Last Update on June 17, 2013 17:12 GMT
(AP) -- The price of oil has edged above $98 a barrel.
Over the past few days, traders have grown increasingly worried over the intensifying civil war in Syria, as President Bashar Assad's forces press ahead with an offensive to regain territory they lost to the rebels.
One analyst in Germany says the U.S. decision to supply arms to the rebels threatens to turn the Syrian conflict into a proxy war between the world powers, with Russia backing the Assad regime.
At the same time, the election of a relative moderate as president in Iran is seen as reducing the risk on further conflict in the Middle East.
Speculation about the upcoming policy decisions of the U.S. Federal Reserve are also keping markets on edge.
By early afternoon in Europe, benchmark oil for July delivery was up 43 cents to $98.28 a barrel in electronic trading on the New York Mercantile Exchange.
(AP) -- For the first time in seven years, most U.S. homebuilders are optimistic about home sales, a sign that construction could help drive stronger economic growth in coming months.
The National Association of Home Builders/Wells Fargo builder sentiment index leaped to 52 this month from 44 in May.
A reading above 50 indicates more builders view sales conditions as good, rather than poor. The index hasn't been that high since April 2006, just before the housing market collapsed.
Measures of customer traffic, current sales conditions and builders' outlook for single-family home sales over the next six months also soared to their highest levels in seven years.
Steady job growth, low mortgage rates, rising home prices and tight supplies of homes for sale have supported a recovery in housing this year.
ENNISKILLEN, Northern Ireland (AP) -- Talks on a sweeping trade deal between the European Union and the United States will begin next month.
At the G-8 summit in Enniskillen, Northern Ireland, President Barack Obama note that the EU-US trade relationship is the biggest in the world, with roughly the $1 trillion in goods and services exchanged between the two every year.
The head of the EU's executive arm, Jose Manuel Barroso (zhoh-ZAY' man-WEHL' bah-ROH'-zoh), said deal could offer "huge economic benefits" for both sides of the Atlantic.
British Prime Minister David Cameron said the trade pact could create 2 million jobs.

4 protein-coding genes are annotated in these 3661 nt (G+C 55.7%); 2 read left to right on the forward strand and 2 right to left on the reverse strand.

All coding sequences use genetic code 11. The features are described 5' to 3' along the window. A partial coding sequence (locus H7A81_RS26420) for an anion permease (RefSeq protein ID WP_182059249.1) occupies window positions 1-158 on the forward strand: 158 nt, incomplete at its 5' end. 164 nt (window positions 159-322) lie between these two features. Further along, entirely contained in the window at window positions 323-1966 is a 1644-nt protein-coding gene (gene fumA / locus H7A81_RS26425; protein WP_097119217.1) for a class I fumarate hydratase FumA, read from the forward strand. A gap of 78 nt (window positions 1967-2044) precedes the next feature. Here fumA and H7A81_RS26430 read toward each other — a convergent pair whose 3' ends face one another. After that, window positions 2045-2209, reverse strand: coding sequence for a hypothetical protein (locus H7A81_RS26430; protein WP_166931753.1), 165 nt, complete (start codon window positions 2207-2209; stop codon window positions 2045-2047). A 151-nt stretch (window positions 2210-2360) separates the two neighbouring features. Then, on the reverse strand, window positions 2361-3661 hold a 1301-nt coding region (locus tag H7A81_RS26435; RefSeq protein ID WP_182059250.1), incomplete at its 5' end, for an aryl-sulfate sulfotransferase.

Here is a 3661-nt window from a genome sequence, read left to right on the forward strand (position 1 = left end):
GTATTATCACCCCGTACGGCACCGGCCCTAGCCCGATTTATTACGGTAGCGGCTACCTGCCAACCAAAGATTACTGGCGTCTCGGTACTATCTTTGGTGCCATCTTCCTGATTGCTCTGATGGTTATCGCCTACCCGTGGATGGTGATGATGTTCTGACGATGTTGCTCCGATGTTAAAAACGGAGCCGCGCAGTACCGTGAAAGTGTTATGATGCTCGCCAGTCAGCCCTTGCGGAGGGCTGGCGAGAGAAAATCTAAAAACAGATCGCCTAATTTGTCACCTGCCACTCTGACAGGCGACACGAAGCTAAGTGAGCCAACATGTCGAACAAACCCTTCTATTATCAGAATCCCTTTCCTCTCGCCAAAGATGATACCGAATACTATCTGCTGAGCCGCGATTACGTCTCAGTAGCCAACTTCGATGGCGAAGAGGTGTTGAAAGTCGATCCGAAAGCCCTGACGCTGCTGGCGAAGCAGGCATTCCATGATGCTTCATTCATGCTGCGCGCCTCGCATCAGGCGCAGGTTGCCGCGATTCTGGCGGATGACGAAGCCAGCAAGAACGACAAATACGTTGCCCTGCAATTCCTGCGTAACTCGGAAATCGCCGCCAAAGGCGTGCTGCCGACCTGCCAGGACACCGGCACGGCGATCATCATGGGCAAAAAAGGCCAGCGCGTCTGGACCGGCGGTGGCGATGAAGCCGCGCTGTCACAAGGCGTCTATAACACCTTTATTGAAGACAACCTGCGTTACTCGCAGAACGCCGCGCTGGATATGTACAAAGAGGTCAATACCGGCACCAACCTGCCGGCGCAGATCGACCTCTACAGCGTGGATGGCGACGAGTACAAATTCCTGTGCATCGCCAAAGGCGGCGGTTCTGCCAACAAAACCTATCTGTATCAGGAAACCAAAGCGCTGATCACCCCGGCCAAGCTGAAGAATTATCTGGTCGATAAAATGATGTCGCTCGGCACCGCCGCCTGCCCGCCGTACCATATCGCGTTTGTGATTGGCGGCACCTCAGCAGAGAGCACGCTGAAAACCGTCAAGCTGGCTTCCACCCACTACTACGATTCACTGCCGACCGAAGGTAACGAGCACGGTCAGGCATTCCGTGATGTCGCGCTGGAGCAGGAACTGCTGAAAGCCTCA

Negotiations would focus on lowering tariffs and rules that hinder the trade of goods and services and is seen as a way of promoting new growth and jobs amid an uncertain global recovery.
SAN FRANCISCO (AP) -- Google has settled a shareholder lawsuit to clear the way for a long-delayed split of the Internet search leader's stock.
The agreement resolves allegations that Google co-founders Larry Page and Sergey Brin engineered the stock split in a way that unfairly benefits them and shortchanges the rest of the company's shareholders.
The split calls for a new class of stock with no voting power to be issued for each share of an existing category of voting stock. The structure is designed to ensure that Page and Brin retain control over the company.
The settlement will require Google Inc. to compensate owners of the new class of if stock if it's worth less than the existing class of stock after one year of trading.
SUPREME COURT-GENERIC DRUGS
WASHINGTON (AP) -- The Supreme Court says deals between pharmaceutical corporations and their generic drug competitors, which government officials say keep cheaper forms of medicine off the market, can sometimes be illegal.
The justices voted 5-3 to allow the government to challenge what it calls "pay-for-delay" deals or "reverse settlements." That's when big pharmaceutical corporations pay generic drug competitors to delay releasing their cheaper versions of brand-name drugs.
The Obama administration says these deals profit drug companies, but harm consumers by adding to drug costs. The pharmaceutical companies say they need to preserve revenue from patented products to recover development costs. And both the large companies and the generic makers say the marketing of generics often is hastened by these deals.
Justice Samuel Alito did not take part in the case.
NEW YORK (AP) -- Apple says it received between 4,000 and 5,000 requests from U.S. law enforcement for customer data between Dec. 1, 2012 and May 31.
The company, like some other businesses, had asked the U.S government to be able to share how many requests it received related to national security and how it handled them.
Apple Inc. said that between 9,000 and 10,000 accounts or devices were specified in those requests, which came from federal, state and local authorities and included both criminal investigations and national security matters.
The company also made clear how much access the government has.
Apple says in a statement on its website that "We do not provide any government agency with direct access to our servers, and any government agency requesting customer content must get a court order."